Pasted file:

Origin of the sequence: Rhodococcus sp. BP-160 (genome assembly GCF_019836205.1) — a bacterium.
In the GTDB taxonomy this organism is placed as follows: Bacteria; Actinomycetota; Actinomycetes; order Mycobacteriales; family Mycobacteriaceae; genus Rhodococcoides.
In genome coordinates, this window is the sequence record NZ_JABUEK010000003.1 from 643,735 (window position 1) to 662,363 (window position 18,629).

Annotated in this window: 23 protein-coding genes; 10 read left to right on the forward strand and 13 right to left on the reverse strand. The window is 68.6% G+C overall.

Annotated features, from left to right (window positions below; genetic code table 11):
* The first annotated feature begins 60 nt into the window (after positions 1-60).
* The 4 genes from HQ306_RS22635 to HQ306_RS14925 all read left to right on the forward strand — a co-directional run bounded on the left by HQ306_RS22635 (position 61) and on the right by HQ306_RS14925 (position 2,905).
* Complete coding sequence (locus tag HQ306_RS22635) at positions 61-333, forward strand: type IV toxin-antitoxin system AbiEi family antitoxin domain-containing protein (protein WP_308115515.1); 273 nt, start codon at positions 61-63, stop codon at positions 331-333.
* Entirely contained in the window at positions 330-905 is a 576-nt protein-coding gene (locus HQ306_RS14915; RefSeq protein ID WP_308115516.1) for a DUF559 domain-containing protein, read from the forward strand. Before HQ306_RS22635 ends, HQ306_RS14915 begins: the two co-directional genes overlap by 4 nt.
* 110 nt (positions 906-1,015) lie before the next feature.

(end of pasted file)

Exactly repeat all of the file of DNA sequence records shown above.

Origin of the sequence: Rhodococcus sp. BP-160 (genome assembly GCF_019836205.1) — a bacterium.
In the GTDB taxonomy this organism is placed as follows: Bacteria; Actinomycetota; Actinomycetes; order Mycobacteriales; family Mycobacteriaceae; genus Rhodococcoides.
In genome coordinates, this window is the sequence record NZ_JABUEK010000003.1 from 643,735 (window position 1) to 662,363 (window position 18,629).

Annotated in this window: 23 protein-coding genes; 10 read left to right on the forward strand and 13 right to left on the reverse strand. The window is 68.6% G+C overall.

Annotated features, from left to right (window positions below; genetic code table 11):
* The first annotated feature begins 60 nt into the window (after positions 1-60).
* The 4 genes from HQ306_RS22635 to HQ306_RS14925 all read left to right on the forward strand — a co-directional run bounded on the left by HQ306_RS22635 (position 61) and on the right by HQ306_RS14925 (position 2,905).
* Complete coding sequence (locus tag HQ306_RS22635) at positions 61-333, forward strand: type IV toxin-antitoxin system AbiEi family antitoxin domain-containing protein (protein WP_308115515.1); 273 nt, start codon at positions 61-63, stop codon at positions 331-333.
* Entirely contained in the window at positions 330-905 is a 576-nt protein-coding gene (locus HQ306_RS14915; RefSeq protein ID WP_308115516.1) for a DUF559 domain-containing protein, read from the forward strand. Before HQ306_RS22635 ends, HQ306_RS14915 begins: the two co-directional genes overlap by 4 nt.
* 110 nt (positions 906-1,015) lie before the next feature.